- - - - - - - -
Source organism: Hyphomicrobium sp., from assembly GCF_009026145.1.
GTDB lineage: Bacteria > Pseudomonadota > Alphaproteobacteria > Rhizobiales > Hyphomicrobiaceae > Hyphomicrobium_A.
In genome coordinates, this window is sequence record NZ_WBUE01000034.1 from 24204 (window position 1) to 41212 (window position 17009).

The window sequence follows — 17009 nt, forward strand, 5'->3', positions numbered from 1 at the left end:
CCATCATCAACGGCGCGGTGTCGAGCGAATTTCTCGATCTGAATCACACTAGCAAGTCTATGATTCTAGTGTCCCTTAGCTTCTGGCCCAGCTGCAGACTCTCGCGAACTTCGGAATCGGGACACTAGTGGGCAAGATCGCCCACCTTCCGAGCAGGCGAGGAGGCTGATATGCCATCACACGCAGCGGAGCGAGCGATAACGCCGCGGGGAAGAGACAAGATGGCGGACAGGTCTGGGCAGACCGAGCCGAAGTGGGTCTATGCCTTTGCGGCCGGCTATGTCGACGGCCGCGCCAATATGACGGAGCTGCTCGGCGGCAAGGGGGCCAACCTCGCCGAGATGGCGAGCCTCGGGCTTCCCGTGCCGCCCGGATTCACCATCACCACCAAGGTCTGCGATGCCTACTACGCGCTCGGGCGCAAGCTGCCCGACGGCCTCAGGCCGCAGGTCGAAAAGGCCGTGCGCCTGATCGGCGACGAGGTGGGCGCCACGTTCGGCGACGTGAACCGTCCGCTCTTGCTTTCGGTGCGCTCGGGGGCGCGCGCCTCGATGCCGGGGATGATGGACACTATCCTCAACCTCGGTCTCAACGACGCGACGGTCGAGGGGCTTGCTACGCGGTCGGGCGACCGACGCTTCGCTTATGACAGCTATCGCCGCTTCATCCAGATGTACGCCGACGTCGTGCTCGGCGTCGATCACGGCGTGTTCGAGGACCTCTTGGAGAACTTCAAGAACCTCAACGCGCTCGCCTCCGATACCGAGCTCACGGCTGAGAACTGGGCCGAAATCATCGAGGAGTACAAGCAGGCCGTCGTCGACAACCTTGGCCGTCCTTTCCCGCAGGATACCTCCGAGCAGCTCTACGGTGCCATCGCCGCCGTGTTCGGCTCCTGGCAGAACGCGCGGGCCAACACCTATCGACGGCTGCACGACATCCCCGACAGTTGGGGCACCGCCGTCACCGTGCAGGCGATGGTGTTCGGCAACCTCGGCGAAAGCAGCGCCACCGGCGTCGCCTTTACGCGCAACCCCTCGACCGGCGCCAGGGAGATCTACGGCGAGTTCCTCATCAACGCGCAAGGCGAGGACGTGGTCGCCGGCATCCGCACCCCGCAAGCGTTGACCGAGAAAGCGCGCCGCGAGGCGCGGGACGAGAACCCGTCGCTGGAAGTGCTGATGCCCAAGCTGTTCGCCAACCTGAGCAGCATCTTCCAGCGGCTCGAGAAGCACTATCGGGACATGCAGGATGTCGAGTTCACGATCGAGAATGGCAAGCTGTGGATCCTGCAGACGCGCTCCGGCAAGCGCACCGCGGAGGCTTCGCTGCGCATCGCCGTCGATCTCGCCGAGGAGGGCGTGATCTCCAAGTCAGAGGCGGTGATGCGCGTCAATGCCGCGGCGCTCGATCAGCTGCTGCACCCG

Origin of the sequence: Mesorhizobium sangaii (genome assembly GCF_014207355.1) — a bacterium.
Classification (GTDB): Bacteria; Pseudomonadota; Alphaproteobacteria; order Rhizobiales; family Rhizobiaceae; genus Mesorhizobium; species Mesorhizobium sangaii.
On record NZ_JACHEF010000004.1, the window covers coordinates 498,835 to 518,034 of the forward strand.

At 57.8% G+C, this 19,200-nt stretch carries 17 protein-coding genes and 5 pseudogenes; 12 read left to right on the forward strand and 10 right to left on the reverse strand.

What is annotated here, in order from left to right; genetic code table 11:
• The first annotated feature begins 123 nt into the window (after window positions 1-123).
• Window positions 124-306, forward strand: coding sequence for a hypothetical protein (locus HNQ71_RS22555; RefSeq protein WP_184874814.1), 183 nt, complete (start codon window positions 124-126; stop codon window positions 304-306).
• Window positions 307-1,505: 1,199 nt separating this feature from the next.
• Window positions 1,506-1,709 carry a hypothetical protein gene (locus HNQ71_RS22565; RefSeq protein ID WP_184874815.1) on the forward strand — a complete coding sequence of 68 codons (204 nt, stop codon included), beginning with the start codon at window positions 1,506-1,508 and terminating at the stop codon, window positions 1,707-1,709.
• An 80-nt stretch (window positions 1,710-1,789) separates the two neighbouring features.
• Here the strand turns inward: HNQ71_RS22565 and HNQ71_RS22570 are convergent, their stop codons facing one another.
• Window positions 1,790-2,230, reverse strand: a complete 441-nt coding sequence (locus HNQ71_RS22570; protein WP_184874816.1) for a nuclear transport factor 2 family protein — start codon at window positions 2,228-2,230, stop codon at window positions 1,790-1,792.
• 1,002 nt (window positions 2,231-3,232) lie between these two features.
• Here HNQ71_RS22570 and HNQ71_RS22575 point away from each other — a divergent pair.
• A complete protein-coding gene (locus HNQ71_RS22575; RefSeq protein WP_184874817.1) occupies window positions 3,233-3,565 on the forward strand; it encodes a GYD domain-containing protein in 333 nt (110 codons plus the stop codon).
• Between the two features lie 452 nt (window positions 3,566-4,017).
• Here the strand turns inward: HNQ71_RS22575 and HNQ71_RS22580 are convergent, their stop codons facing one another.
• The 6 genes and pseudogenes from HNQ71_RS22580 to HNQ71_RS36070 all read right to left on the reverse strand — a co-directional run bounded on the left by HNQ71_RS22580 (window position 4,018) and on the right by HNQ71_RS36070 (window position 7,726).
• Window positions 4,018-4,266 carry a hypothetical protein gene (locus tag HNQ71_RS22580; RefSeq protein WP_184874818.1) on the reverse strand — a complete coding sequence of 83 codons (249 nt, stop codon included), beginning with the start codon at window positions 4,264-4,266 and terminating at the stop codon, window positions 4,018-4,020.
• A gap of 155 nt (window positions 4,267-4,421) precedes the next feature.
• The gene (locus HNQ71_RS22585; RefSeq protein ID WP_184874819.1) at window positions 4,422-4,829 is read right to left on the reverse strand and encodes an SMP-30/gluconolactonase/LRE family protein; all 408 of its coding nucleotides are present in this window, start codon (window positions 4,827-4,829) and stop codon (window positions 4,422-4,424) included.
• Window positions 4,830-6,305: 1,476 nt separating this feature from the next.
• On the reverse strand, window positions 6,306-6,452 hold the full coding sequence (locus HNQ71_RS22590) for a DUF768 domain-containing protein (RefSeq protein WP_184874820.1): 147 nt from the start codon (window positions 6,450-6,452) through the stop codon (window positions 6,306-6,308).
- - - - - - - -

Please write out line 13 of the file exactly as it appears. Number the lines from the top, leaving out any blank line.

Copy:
• Window positions 307-1,505: 1,199 nt separating this feature from the next.